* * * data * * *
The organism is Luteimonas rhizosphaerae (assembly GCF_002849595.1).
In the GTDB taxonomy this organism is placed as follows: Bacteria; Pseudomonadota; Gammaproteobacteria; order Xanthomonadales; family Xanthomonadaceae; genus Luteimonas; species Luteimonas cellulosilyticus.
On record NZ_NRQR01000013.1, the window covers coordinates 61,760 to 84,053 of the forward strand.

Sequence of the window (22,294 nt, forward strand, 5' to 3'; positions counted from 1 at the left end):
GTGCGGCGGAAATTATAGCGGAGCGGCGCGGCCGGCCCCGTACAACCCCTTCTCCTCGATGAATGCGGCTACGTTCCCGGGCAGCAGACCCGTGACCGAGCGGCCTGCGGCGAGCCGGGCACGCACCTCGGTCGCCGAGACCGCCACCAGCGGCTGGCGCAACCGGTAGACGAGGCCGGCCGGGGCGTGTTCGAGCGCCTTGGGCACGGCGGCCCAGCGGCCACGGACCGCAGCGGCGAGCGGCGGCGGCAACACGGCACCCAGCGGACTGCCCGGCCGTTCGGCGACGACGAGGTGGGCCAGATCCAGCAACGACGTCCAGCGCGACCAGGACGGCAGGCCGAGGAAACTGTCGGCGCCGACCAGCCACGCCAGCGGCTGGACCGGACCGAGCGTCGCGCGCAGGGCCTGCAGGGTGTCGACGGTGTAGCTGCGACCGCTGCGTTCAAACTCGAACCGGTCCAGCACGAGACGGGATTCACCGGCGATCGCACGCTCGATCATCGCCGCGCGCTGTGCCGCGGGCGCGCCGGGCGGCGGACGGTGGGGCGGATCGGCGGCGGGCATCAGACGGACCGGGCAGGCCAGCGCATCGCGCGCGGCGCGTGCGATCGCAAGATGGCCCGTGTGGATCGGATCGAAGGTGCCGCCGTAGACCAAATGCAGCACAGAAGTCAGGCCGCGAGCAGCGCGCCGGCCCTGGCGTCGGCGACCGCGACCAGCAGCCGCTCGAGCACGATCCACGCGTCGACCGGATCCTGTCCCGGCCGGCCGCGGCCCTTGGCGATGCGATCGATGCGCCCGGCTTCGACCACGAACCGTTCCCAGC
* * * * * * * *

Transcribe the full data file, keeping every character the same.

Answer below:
The organism is Luteimonas rhizosphaerae (assembly GCF_002849595.1).
In the GTDB taxonomy this organism is placed as follows: Bacteria; Pseudomonadota; Gammaproteobacteria; order Xanthomonadales; family Xanthomonadaceae; genus Luteimonas; species Luteimonas cellulosilyticus.
On record NZ_NRQR01000013.1, the window covers coordinates 61,760 to 84,053 of the forward strand.

Sequence of the window (22,294 nt, forward strand, 5' to 3'; positions counted from 1 at the left end):
GTGCGGCGGAAATTATAGCGGAGCGGCGCGGCCGGCCCCGTACAACCCCTTCTCCTCGATGAATGCGGCTACGTTCCCGGGCAGCAGACCCGTGACCGAGCGGCCTGCGGCGAGCCGGGCACGCACCTCGGTCGCCGAGACCGCCACCAGCGGCTGGCGCAACCGGTAGACGAGGCCGGCCGGGGCGTGTTCGAGCGCCTTGGGCACGGCGGCCCAGCGGCCACGGACCGCAGCGGCGAGCGGCGGCGGCAACACGGCACCCAGCGGACTGCCCGGCCGTTCGGCGACGACGAGGTGGGCCAGATCCAGCAACGACGTCCAGCGCGACCAGGACGGCAGGCCGAGGAAACTGTCGGCGCCGACCAGCCACGCCAGCGGCTGGACCGGACCGAGCGTCGCGCGCAGGGCCTGCAGGGTGTCGACGGTGTAGCTGCGACCGCTGCGTTCAAACTCGAACCGGTCCAGCACGAGACGGGATTCACCGGCGATCGCACGCTCGATCATCGCCGCGCGCTGTGCCGCGGGCGCGCCGGGCGGCGGACGGTGGGGCGGATCGGCGGCGGGCATCAGACGGACCGGGCAGGCCAGCGCATCGCGCGCGGCGCGTGCGATCGCAAGATGGCCCGTGTGGATCGGATCGAAGGTGCCGCCGTAGACCAAATGCAGCACAGAAGTCAGGCCGCGAGCAGCGCGCCGGCCCTGGCGTCGGCGACCGCGACCAGCAGCCGCTCGAGCACGATCCACGCGTCGACCGGATCCTGTCCCGGCCGGCCGCGGCCCTTGGCGATGCGATCGATGCGCCCGGCTTCGACCACGAACCGTTCCCAGC